Last night, during a 10-minute tirade smearing George Soros with distortions and misrepresentations, Glenn Beck failed to grasp the simple concept of an Australian newspaper converting U.S. dollars to the local currency. The data Beck completely mangled were then used to accuse Soros of wanting to implement "failed socialist or Marxist policies."
Claiming that Soros "summed it up like this," Beck quoted Soros saying:
The trouble is that the winners do not compensate the losers either within states or between states. The welfare state as we know it has become unsustainable, and international income redistribution is practically nonexistent. Total international assistance amounted to $56.5 billion from the U.S. and 74.4 billion worldwide in 2002. Now, I just want you to know, this amount represents only 0.18 percent of global GDP. As a result, the gap between the rich and the poor continues to grow.
Beck concluded, "[T]he selfishness of this country only represented 75 percent of all international giving. Man, how do you live with yourself, America? Thank you for pointing out, Mr. Spooky Dude, how pathetic we really are. This is the argument, though, for scrapping the free market in favor failed socialist or Marxist policies. Just take it from us instead of having us willingly, from our heart, give 75 percent of all of the world's giving. Oh, that's brilliant. Spooky Dude, maybe you can control that money."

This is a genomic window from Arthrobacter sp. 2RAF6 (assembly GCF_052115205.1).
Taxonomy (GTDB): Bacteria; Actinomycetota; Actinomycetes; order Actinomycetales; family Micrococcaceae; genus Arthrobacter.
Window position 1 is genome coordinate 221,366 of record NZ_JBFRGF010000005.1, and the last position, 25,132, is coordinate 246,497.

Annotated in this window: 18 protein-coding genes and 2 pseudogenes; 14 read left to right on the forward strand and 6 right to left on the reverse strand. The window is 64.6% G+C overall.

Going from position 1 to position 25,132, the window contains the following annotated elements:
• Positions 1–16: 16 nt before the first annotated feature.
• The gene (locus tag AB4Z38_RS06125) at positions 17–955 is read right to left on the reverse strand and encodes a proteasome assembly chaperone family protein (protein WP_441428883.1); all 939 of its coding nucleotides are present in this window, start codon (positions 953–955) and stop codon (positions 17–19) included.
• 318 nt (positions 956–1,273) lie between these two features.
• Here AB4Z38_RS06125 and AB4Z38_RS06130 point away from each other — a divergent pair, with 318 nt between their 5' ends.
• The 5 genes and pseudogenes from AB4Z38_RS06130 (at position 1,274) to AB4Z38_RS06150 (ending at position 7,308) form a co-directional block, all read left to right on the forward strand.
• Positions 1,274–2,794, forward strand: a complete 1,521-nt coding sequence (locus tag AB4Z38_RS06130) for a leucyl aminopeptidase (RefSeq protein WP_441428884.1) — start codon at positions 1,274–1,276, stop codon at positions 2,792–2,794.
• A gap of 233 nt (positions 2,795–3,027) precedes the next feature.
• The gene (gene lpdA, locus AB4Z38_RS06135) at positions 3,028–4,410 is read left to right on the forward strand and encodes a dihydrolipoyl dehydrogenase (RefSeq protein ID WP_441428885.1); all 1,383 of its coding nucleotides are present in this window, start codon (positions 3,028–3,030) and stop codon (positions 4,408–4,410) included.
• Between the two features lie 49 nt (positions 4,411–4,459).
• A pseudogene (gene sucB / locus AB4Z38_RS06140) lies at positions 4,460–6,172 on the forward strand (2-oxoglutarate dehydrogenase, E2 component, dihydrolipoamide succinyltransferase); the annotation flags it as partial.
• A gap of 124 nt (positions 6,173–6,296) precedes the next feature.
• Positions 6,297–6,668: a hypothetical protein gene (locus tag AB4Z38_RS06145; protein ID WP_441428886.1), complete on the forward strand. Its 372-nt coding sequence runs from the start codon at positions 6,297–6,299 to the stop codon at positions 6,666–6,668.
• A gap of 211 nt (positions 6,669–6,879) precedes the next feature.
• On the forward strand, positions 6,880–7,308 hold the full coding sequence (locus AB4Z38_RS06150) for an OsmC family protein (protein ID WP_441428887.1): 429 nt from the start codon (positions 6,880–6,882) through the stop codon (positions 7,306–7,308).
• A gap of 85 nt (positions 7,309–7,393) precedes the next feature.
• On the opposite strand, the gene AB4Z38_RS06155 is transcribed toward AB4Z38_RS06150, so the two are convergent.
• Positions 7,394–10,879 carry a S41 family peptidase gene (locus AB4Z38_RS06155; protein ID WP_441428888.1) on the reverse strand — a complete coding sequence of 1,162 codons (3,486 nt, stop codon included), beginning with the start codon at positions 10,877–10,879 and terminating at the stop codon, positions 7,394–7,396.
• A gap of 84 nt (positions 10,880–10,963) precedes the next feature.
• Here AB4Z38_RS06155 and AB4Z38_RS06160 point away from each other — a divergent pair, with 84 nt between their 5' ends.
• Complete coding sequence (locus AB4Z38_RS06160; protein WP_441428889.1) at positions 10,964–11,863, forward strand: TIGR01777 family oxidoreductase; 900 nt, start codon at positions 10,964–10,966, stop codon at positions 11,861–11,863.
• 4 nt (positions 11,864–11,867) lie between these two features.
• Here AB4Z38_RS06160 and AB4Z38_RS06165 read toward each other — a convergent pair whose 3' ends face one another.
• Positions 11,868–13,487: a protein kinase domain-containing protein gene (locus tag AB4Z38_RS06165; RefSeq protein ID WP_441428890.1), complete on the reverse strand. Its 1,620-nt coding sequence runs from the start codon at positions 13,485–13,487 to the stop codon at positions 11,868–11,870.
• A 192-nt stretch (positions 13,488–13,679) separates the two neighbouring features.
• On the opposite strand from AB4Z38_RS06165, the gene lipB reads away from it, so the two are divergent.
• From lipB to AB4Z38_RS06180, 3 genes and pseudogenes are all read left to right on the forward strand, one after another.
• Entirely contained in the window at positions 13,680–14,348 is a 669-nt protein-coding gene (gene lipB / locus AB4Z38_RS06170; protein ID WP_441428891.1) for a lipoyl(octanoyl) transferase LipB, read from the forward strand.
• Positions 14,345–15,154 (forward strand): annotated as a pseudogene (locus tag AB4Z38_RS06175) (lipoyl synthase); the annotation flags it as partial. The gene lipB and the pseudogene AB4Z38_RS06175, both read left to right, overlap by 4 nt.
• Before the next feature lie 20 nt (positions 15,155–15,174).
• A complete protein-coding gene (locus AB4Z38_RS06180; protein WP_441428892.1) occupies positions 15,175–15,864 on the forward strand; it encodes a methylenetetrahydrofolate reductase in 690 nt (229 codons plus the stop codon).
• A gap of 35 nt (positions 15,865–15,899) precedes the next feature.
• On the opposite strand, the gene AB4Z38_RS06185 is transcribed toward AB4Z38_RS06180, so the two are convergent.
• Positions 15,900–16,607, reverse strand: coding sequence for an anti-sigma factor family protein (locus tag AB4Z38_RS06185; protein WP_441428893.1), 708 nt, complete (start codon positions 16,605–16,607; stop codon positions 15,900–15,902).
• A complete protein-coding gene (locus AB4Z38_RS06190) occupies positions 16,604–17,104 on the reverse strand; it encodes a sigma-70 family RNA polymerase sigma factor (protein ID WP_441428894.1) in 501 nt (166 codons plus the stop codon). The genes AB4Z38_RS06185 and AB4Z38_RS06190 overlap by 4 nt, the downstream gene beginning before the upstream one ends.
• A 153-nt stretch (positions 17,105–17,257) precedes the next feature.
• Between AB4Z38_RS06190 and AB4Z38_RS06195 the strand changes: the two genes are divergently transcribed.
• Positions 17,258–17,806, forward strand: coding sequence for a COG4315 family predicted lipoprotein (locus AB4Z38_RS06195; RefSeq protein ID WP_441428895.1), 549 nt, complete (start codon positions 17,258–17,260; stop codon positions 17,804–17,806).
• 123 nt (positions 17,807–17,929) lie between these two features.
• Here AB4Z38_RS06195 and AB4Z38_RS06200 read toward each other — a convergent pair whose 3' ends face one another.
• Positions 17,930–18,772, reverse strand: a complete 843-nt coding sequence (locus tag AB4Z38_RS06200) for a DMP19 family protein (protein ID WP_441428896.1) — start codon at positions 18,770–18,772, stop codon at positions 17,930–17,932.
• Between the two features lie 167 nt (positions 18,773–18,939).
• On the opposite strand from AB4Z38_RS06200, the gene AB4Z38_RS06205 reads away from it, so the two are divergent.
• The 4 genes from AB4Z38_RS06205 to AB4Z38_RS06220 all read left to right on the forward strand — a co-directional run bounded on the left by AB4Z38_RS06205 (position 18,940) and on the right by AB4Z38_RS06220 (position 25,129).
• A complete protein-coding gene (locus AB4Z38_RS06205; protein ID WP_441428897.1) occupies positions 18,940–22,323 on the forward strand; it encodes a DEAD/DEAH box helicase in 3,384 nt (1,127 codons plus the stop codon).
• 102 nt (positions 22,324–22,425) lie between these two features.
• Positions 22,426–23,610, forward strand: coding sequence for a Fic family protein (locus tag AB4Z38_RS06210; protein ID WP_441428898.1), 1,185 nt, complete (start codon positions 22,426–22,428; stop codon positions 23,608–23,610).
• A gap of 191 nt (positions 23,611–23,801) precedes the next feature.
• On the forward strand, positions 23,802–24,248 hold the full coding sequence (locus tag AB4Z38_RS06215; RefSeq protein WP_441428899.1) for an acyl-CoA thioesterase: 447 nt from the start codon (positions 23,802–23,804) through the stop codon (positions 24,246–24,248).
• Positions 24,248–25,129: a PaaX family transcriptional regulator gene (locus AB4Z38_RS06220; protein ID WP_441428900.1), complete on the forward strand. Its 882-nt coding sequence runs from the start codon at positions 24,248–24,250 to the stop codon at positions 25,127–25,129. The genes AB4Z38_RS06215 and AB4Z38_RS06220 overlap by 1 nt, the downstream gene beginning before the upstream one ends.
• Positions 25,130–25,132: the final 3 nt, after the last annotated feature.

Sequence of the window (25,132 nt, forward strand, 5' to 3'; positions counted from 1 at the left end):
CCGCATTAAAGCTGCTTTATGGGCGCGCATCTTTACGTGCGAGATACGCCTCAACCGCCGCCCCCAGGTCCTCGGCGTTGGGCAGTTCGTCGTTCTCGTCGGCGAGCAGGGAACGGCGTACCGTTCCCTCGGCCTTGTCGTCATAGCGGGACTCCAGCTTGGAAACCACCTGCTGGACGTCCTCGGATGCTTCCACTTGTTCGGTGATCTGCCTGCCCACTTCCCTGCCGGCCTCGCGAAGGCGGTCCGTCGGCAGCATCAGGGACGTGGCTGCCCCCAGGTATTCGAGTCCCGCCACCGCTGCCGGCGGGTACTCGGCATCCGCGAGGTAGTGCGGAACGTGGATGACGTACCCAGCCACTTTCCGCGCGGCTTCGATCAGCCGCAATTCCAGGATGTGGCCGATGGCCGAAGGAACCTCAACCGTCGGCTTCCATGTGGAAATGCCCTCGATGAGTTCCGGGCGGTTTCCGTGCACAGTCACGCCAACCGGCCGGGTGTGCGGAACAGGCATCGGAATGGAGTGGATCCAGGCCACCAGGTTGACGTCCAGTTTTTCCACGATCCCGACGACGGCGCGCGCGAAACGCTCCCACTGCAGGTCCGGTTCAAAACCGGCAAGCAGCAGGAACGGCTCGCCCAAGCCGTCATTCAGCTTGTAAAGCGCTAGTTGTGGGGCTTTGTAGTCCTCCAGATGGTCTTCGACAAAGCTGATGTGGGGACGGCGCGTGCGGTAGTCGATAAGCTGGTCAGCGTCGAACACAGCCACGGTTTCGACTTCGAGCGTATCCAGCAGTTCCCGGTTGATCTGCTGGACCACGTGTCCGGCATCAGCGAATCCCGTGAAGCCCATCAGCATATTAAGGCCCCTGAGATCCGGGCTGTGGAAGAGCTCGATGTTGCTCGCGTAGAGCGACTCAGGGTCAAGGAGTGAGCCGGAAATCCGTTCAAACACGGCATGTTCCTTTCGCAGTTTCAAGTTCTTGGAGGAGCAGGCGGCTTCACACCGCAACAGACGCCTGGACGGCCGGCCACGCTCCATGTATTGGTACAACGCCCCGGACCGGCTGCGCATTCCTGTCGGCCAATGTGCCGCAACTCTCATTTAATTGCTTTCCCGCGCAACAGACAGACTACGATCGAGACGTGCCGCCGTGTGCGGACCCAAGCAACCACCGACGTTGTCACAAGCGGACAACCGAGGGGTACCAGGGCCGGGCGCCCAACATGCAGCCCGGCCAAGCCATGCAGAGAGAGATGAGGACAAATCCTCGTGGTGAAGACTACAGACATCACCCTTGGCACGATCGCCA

Except Soros didn't write that.
The quote appears in an edited extract from Soros' 2004 book that ran in an Australian paper, The Sydney Morning Herald, in February 2004. Sort of:
The trouble is that the winners do not compensate the losers either within states or between states. The welfare state as we know it has become unsustainable and international income redistribution is practically nonexistent. Total international assistance amounted to $US56.5 billion ($74.4 billion) in 2002. This amount represents only 0.18 per cent of global GDP. As a result, the gap between the rich and the poor continues to grow.
See those parentheses? It turns out that in the first quarter of 2004 -- right around the time that the Herald ran this extract -- one Australian dollar was trading for about 75.9 cents U.S., or roughly $74.4 billion Australian for $56.5 billion U.S.
That's right, mate. Beck and his well-funded research team just failed Journalism 101. A lesson in how to report currency conversions, courtesy of the AP Stylebook:
Net profit for the three months to Sept. 30 was 400 million pounds ($595 million), compared with 339 million pounds a year earlier, when profits were hit by a 232 million-pound one-time restructuring charge. Restructuring charges this year were 72 percent lower at just 65 million pounds.
Write it on your chalkboard 200 times, Glenn.